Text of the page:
Students Aren't Getting Enough Sleep—School Starts Too Early

A new report from the American Academy of Pediatrics says delaying the day may help teens get more rest.
Tony Alter/Flickr

As the lazy days of summer give way to the painful reality of pre-dawn alarms, many kids are beginning their descent into chronic school-year sleep deprivation. The median school start time in this country is 8 a.m. But this fall, some schools, including a handful of elementary schools in New York City, will ring their first bell up to 40 minutes earlier than they did last year in order to accommodate curricular demands.

These early school start times result in sleepy kids and frustrated parents. But, as of Monday, those kids and parents have the formidable weight of the American Academy of Pediatrics on their side. The organization released a new policy statement saying that “insufficient sleep in adolescents [is] an important public health issue that significantly affects the health and safety, as well as the academic success, of our nation’s middle and high school students.”

“The empirical evidence [of] the negative repercussions of chronic sleep loss on health, safety and performance in adolescents … has been steadily mounting for over the past decade,” wrote Judith Owens, a pediatrician and the lead author of the report, in an email. “For example, an important recent study published this spring by Dr. Kyla Wahlstrom documented the positive effects of school start time delay in over 9000 students from eight high schools in three states, including improved grades and standardized test scores and up to a 65 to 70 percent reduction in teen car accidents.”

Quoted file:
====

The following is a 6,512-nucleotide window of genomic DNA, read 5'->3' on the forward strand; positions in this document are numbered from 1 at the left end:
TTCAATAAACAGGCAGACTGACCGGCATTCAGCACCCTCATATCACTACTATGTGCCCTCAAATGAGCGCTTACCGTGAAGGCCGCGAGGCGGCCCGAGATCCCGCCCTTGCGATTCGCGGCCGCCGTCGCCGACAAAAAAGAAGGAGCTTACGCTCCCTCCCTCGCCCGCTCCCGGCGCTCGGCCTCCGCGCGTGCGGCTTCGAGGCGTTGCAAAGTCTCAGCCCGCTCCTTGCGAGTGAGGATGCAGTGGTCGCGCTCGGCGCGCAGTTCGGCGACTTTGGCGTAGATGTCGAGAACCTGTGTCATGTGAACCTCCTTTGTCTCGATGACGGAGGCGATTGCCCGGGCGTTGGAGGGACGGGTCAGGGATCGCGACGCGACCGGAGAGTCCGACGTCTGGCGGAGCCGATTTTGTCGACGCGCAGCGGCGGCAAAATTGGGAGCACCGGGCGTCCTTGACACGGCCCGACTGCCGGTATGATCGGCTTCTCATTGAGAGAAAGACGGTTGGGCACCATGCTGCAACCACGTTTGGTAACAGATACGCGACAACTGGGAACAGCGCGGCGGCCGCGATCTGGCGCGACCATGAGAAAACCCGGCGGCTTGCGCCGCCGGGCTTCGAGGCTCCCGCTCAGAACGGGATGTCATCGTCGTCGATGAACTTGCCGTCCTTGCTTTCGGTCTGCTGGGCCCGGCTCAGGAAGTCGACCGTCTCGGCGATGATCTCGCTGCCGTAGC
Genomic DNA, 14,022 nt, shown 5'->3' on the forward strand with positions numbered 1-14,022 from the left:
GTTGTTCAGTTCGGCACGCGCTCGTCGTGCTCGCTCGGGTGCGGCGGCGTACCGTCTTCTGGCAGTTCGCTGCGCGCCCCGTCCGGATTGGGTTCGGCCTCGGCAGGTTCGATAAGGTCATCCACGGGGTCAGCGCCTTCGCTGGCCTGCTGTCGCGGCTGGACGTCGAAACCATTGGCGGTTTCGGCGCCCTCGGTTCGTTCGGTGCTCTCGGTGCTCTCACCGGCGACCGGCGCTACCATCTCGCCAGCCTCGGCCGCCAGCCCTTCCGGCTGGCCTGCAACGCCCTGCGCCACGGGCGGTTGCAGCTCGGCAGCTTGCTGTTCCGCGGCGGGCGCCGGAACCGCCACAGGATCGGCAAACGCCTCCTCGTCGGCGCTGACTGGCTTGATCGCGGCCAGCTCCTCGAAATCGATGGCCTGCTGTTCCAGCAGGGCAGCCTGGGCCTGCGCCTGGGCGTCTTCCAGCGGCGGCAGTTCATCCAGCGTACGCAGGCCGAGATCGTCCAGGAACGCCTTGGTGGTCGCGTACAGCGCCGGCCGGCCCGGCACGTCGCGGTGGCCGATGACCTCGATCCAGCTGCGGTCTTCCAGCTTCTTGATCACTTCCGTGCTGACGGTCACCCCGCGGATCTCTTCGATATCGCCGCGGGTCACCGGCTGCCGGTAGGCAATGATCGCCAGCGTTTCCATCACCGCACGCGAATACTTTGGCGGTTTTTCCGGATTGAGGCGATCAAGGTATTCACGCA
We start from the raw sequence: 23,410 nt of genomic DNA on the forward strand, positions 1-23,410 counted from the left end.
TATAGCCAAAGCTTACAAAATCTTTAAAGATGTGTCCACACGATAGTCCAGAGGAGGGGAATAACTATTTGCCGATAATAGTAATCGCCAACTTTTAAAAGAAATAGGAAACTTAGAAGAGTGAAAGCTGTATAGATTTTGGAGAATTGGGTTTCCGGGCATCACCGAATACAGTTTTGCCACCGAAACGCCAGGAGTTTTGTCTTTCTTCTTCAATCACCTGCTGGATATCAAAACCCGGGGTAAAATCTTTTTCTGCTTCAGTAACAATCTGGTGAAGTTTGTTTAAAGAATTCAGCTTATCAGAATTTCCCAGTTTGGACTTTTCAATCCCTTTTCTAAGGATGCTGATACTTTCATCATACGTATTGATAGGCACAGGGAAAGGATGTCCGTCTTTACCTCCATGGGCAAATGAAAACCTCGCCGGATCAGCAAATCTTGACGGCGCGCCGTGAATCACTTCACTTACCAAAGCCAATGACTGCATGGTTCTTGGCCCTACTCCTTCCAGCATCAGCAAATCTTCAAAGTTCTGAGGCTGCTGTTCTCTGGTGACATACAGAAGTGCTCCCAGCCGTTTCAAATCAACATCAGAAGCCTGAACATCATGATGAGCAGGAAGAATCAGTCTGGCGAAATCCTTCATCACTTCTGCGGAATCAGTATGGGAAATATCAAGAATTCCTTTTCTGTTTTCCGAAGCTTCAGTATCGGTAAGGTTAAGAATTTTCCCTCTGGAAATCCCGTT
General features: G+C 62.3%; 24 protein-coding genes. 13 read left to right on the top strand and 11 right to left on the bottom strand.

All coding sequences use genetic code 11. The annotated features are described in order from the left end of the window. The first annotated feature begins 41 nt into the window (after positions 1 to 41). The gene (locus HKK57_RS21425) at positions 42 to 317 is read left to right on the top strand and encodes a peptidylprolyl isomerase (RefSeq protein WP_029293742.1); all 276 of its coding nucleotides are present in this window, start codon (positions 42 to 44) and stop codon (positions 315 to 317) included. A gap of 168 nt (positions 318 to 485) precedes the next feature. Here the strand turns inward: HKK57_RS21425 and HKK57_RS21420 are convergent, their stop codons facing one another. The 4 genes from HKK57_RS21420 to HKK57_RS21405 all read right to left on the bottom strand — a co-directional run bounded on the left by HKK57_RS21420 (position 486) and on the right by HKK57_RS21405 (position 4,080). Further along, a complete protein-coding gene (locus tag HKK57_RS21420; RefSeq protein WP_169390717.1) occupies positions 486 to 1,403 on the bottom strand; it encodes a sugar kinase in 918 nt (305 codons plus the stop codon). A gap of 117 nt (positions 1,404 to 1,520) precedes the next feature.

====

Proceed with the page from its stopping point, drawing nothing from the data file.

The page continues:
According to the Academy, the solution is to delay school start times. “In most districts, middle and high-schools should aim for a starting time of no earlier than 8:30 a.m. However, individual school districts also need to take average commuting times and other exigencies into account in setting a start time that allows for adequate sleep opportunity for students,” it said in a statement.

The organization also published a report that summarizes the current research on teen sleep trends, health consequences of chronic sleep deficits, factors that contribute to lost sleep, and ways to promote healthy rest in adolescents. The main take-away is that American teens are not getting enough sleep, which damages their mental and physical health, education, and even ability to drive safely.

According to the National Sleep Foundation, teenagers need at least nine and a half hours of sleep every night. However, the National Sleep Foundation’s 2014 Sleep in America Poll reports that less than half of American children get at least nine hours of sleep each night, and 58 percent of 15- to 17-year-olds regularly sleep fewer than seven hours each night. Since poll respondents tend to overestimate the number of hours they sleep, actual nightly sleep totals are likely lower than these self-reported averages.

Chronic sleep loss contributes to higher rates of depression, suicidal ideation, and obesity. Long-term deprivation has also been shown to be a factor in lower test scores, decreased attention span, tardiness, concentration, and overall academic achievement.

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Jessica Lahey is a contributing writer for The Atlantic and an English, Latin, and writing teacher. She writes about education and parenting for The New York Times and on her website, and is the author of the forthcoming book The Gift of Failure: How the Best Parents Learn to Let Go So Their Children Can Succeed.

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